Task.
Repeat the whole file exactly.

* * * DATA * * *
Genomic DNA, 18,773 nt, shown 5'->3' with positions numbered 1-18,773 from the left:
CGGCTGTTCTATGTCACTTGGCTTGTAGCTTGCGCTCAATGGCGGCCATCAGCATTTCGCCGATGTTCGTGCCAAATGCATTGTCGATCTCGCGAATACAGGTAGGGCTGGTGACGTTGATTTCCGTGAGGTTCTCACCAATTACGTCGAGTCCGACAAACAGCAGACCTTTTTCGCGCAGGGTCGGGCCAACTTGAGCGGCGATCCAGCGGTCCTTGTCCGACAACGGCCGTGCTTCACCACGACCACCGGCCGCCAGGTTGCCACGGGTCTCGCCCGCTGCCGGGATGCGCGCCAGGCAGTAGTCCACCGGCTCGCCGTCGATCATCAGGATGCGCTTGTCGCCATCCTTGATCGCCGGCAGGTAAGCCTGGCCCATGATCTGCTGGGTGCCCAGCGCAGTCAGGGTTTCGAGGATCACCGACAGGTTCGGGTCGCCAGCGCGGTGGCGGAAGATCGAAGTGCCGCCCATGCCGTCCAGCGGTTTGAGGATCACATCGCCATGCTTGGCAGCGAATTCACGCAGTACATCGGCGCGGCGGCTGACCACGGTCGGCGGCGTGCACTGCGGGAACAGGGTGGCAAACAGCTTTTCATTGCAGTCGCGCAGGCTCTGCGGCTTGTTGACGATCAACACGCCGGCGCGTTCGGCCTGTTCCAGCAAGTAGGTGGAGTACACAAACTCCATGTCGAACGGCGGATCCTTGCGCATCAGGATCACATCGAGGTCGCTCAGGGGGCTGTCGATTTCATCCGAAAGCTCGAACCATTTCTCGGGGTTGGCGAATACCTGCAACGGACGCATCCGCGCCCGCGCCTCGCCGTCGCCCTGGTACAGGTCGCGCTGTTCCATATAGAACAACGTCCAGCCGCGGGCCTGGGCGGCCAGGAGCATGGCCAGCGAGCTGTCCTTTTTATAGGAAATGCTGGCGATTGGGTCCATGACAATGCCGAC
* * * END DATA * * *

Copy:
Genomic DNA, 18,773 nt, shown 5'->3' with positions numbered 1-18,773 from the left:
CGGCTGTTCTATGTCACTTGGCTTGTAGCTTGCGCTCAATGGCGGCCATCAGCATTTCGCCGATGTTCGTGCCAAATGCATTGTCGATCTCGCGAATACAGGTAGGGCTGGTGACGTTGATTTCCGTGAGGTTCTCACCAATTACGTCGAGTCCGACAAACAGCAGACCTTTTTCGCGCAGGGTCGGGCCAACTTGAGCGGCGATCCAGCGGTCCTTGTCCGACAACGGCCGTGCTTCACCACGACCACCGGCCGCCAGGTTGCCACGGGTCTCGCCCGCTGCCGGGATGCGCGCCAGGCAGTAGTCCACCGGCTCGCCGTCGATCATCAGGATGCGCTTGTCGCCATCCTTGATCGCCGGCAGGTAAGCCTGGCCCATGATCTGCTGGGTGCCCAGCGCAGTCAGGGTTTCGAGGATCACCGACAGGTTCGGGTCGCCAGCGCGGTGGCGGAAGATCGAAGTGCCGCCCATGCCGTCCAGCGGTTTGAGGATCACATCGCCATGCTTGGCAGCGAATTCACGCAGTACATCGGCGCGGCGGCTGACCACGGTCGGCGGCGTGCACTGCGGGAACAGGGTGGCAAACAGCTTTTCATTGCAGTCGCGCAGGCTCTGCGGCTTGTTGACGATCAACACGCCGGCGCGTTCGGCCTGTTCCAGCAAGTAGGTGGAGTACACAAACTCCATGTCGAACGGCGGATCCTTGCGCATCAGGATCACATCGAGGTCGCTCAGGGGGCTGTCGATTTCATCCGAAAGCTCGAACCATTTCTCGGGGTTGGCGAATACCTGCAACGGACGCATCCGCGCCCGCGCCTCGCCGTCGCCCTGGTACAGGTCGCGCTGTTCCATATAGAACAACGTCCAGCCGCGGGCCTGGGCGGCCAGGAGCATGGCCAGCGAGCTGTCCTTTTTATAGGAAATGCTGGCGATTGGGTCCATGACAATGCCGAC